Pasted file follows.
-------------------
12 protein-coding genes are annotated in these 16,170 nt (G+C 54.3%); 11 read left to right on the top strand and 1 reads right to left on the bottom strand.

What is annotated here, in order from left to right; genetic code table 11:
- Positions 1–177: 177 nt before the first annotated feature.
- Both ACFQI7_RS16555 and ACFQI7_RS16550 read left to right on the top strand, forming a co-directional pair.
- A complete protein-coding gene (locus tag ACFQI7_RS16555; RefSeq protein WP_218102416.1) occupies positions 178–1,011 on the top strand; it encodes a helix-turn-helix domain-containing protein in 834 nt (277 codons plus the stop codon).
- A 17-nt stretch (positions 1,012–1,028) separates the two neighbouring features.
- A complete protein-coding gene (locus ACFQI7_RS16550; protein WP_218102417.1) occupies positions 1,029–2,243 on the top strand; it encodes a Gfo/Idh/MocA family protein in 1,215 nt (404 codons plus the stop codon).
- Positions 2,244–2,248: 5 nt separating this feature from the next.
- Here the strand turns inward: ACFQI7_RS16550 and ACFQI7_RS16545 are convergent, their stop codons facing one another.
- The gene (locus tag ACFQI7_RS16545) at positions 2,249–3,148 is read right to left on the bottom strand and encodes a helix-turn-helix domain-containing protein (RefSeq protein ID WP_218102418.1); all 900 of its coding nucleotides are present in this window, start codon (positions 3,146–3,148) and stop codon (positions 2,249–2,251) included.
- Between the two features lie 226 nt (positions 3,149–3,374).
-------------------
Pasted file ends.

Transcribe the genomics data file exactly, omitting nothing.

12 protein-coding genes are annotated in these 16,170 nt (G+C 54.3%); 11 read left to right on the top strand and 1 reads right to left on the bottom strand.

What is annotated here, in order from left to right; genetic code table 11:
- Positions 1–177: 177 nt before the first annotated feature.
- Both ACFQI7_RS16555 and ACFQI7_RS16550 read left to right on the top strand, forming a co-directional pair.
- A complete protein-coding gene (locus tag ACFQI7_RS16555; RefSeq protein WP_218102416.1) occupies positions 178–1,011 on the top strand; it encodes a helix-turn-helix domain-containing protein in 834 nt (277 codons plus the stop codon).
- A 17-nt stretch (positions 1,012–1,028) separates the two neighbouring features.
- A complete protein-coding gene (locus ACFQI7_RS16550; protein WP_218102417.1) occupies positions 1,029–2,243 on the top strand; it encodes a Gfo/Idh/MocA family protein in 1,215 nt (404 codons plus the stop codon).
- Positions 2,244–2,248: 5 nt separating this feature from the next.
- Here the strand turns inward: ACFQI7_RS16550 and ACFQI7_RS16545 are convergent, their stop codons facing one another.
- The gene (locus tag ACFQI7_RS16545) at positions 2,249–3,148 is read right to left on the bottom strand and encodes a helix-turn-helix domain-containing protein (RefSeq protein ID WP_218102418.1); all 900 of its coding nucleotides are present in this window, start codon (positions 3,146–3,148) and stop codon (positions 2,249–2,251) included.
- Between the two features lie 226 nt (positions 3,149–3,374).